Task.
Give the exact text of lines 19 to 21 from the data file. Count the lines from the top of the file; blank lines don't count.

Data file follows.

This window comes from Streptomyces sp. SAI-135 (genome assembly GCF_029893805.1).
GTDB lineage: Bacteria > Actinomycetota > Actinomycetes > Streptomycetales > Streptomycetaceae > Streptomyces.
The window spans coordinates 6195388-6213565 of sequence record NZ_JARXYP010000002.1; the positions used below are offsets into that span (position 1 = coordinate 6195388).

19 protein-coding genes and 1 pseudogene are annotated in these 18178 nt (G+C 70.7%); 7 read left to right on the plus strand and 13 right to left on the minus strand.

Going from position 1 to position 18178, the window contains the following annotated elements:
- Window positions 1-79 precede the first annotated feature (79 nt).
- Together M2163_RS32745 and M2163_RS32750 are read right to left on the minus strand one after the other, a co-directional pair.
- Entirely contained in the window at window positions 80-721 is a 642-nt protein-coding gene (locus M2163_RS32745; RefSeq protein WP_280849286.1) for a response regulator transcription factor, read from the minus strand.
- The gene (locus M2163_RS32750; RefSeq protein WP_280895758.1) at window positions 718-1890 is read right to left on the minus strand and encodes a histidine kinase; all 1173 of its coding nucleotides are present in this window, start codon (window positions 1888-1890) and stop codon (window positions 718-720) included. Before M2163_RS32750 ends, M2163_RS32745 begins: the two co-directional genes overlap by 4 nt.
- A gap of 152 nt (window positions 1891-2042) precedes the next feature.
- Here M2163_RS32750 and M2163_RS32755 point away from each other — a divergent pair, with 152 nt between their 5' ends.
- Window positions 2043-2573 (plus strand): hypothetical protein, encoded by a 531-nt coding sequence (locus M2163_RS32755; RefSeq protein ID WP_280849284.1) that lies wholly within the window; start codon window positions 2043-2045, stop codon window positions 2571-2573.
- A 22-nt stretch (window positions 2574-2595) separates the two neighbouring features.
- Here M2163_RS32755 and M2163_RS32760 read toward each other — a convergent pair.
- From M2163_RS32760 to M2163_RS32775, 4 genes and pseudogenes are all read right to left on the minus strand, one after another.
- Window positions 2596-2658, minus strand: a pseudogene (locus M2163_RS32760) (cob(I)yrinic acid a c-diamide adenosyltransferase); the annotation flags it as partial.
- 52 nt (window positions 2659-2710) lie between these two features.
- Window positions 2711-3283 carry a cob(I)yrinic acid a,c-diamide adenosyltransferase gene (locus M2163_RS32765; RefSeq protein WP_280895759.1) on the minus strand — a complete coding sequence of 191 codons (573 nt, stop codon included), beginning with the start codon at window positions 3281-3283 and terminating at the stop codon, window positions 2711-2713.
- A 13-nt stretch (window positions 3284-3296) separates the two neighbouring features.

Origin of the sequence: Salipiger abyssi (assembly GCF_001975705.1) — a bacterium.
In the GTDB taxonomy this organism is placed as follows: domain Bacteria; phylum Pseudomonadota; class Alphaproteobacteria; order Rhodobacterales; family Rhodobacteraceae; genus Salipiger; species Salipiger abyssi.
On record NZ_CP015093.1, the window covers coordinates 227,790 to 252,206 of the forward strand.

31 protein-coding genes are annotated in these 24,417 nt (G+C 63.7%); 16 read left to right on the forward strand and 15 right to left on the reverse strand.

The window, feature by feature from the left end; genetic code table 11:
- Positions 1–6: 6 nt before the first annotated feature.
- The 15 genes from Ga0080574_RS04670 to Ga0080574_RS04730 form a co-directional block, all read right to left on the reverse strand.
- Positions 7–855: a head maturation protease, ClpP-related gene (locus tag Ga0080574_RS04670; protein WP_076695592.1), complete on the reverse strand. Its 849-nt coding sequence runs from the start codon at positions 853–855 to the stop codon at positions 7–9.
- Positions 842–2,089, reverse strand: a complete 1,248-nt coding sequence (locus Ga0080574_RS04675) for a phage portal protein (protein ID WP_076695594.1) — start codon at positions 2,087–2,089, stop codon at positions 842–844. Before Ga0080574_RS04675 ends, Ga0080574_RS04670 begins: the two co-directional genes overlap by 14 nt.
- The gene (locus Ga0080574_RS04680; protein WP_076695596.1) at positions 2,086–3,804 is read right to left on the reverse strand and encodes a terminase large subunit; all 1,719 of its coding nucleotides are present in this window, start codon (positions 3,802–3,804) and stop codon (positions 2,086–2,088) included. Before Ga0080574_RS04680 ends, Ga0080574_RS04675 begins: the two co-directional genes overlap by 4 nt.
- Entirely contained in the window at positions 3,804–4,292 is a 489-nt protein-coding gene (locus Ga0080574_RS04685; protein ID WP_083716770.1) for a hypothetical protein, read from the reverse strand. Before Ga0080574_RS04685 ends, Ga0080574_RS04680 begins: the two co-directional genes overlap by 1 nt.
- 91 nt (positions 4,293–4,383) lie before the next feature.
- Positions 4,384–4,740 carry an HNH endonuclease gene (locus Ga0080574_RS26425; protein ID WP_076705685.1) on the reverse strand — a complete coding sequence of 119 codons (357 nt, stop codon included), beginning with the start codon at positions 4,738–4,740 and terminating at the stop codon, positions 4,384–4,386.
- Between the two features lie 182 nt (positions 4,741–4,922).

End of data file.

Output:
- A 13-nt stretch (window positions 3284-3296) separates the two neighbouring features.

Origin of the sequence: Salipiger abyssi (assembly GCF_001975705.1) — a bacterium.
In the GTDB taxonomy this organism is placed as follows: domain Bacteria; phylum Pseudomonadota; class Alphaproteobacteria; order Rhodobacterales; family Rhodobacteraceae; genus Salipiger; species Salipiger abyssi.